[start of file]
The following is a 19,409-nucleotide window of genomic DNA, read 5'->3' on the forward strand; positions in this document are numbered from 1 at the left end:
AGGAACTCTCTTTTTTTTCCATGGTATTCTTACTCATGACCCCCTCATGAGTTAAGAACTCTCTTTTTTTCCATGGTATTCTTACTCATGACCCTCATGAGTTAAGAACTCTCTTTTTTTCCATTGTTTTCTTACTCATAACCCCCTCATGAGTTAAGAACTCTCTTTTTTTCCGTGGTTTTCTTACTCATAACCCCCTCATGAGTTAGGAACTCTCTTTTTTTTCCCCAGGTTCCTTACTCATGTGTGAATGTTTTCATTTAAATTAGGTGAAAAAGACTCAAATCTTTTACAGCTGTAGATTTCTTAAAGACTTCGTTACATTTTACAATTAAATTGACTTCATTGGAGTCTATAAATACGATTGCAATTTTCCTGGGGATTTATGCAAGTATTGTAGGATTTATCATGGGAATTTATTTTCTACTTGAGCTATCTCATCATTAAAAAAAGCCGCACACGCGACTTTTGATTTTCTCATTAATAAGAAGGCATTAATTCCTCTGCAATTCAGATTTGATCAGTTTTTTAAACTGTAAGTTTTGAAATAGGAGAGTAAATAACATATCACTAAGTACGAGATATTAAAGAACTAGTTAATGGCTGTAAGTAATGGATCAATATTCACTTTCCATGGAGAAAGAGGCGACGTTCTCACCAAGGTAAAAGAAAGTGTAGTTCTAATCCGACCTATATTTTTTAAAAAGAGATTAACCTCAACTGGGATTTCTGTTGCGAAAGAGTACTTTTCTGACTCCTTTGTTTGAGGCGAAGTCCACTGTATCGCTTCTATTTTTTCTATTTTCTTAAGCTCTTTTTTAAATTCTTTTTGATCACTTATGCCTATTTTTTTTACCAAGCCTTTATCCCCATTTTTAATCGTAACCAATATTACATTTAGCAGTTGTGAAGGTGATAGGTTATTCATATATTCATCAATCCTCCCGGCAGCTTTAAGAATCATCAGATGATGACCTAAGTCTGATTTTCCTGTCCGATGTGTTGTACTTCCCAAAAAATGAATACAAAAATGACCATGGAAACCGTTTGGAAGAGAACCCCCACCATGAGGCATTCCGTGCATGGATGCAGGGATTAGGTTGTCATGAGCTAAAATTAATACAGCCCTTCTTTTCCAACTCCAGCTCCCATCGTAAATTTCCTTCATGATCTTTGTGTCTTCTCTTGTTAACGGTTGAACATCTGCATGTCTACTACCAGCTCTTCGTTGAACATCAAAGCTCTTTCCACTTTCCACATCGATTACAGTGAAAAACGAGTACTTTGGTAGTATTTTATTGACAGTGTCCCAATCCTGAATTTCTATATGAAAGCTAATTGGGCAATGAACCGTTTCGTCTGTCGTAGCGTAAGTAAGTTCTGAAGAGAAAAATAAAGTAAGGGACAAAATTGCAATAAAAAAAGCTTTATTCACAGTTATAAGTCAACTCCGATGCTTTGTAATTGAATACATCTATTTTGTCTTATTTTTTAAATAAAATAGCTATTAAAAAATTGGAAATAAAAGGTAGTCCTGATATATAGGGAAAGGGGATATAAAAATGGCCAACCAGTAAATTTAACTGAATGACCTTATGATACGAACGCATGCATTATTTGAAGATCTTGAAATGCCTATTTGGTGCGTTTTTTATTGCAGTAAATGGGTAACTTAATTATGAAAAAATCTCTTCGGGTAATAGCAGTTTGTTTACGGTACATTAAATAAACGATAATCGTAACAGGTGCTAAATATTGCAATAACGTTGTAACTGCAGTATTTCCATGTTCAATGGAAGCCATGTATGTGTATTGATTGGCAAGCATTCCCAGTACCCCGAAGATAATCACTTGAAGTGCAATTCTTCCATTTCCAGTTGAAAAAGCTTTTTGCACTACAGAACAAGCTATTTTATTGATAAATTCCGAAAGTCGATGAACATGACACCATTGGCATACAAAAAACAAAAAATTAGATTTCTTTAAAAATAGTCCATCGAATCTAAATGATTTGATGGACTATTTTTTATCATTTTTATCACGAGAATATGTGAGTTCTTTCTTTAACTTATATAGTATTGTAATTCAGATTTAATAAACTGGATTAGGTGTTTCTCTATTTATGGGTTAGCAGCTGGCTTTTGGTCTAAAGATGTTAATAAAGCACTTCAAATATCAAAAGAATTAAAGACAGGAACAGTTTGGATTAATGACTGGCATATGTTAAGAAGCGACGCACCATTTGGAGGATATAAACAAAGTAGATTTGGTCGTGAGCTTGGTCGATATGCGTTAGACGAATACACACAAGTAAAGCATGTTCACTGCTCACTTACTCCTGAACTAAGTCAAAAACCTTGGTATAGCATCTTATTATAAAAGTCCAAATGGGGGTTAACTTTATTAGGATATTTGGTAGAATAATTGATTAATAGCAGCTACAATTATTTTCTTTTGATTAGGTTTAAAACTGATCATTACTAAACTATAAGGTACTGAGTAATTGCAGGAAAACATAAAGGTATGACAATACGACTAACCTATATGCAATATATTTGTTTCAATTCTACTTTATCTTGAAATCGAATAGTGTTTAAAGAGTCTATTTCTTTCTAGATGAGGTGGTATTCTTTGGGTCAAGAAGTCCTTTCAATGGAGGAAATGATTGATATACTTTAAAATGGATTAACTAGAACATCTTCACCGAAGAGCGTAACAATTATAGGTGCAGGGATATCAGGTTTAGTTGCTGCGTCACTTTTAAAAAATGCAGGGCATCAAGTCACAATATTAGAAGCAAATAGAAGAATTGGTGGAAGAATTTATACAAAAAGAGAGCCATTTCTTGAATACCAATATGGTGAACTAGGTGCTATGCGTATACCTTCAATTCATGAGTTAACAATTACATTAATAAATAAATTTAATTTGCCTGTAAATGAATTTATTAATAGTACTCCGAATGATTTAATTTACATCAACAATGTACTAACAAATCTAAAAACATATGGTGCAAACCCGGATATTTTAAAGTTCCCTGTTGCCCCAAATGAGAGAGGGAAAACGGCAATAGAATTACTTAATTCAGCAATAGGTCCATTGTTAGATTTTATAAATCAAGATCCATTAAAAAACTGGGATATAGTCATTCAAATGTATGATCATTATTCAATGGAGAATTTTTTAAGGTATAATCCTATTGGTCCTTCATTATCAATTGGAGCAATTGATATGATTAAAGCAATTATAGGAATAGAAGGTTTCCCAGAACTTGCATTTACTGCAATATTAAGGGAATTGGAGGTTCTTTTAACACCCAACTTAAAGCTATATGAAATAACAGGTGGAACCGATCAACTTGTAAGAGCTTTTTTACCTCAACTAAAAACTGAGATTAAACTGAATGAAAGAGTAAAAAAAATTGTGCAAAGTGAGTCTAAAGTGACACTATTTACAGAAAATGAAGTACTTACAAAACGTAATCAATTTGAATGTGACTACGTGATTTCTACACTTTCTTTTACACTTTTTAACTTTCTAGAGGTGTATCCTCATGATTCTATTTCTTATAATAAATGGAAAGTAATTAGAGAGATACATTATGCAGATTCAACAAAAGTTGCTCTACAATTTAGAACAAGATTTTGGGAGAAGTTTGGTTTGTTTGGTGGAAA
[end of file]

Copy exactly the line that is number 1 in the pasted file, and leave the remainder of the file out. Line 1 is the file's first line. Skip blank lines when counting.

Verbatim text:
The following is a 19,409-nucleotide window of genomic DNA, read 5'->3' on the forward strand; positions in this document are numbered from 1 at the left end: